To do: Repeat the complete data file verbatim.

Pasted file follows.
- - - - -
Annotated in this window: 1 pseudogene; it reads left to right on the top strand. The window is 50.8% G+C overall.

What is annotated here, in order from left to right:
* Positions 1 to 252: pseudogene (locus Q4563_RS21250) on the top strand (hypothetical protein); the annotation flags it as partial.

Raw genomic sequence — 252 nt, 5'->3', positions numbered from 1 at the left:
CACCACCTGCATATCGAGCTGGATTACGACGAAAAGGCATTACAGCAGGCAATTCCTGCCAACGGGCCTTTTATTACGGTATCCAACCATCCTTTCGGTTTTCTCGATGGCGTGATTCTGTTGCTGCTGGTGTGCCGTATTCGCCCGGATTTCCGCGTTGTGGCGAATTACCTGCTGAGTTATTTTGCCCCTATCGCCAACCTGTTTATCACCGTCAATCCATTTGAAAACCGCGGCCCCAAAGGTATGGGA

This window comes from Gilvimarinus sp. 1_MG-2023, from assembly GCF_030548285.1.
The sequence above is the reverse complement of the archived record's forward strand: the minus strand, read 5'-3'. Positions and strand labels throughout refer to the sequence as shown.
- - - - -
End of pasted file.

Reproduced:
Annotated in this window: 1 pseudogene; it reads left to right on the top strand. The window is 50.8% G+C overall.

What is annotated here, in order from left to right:
* Positions 1 to 252: pseudogene (locus Q4563_RS21250) on the top strand (hypothetical protein); the annotation flags it as partial.

Raw genomic sequence — 252 nt, 5'->3', positions numbered from 1 at the left:
CACCACCTGCATATCGAGCTGGATTACGACGAAAAGGCATTACAGCAGGCAATTCCTGCCAACGGGCCTTTTATTACGGTATCCAACCATCCTTTCGGTTTTCTCGATGGCGTGATTCTGTTGCTGCTGGTGTGCCGTATTCGCCCGGATTTCCGCGTTGTGGCGAATTACCTGCTGAGTTATTTTGCCCCTATCGCCAACCTGTTTATCACCGTCAATCCATTTGAAAACCGCGGCCCCAAAGGTATGGGA

This window comes from Gilvimarinus sp. 1_MG-2023, from assembly GCF_030548285.1.
The sequence above is the reverse complement of the archived record's forward strand: the minus strand, read 5'-3'. Positions and strand labels throughout refer to the sequence as shown.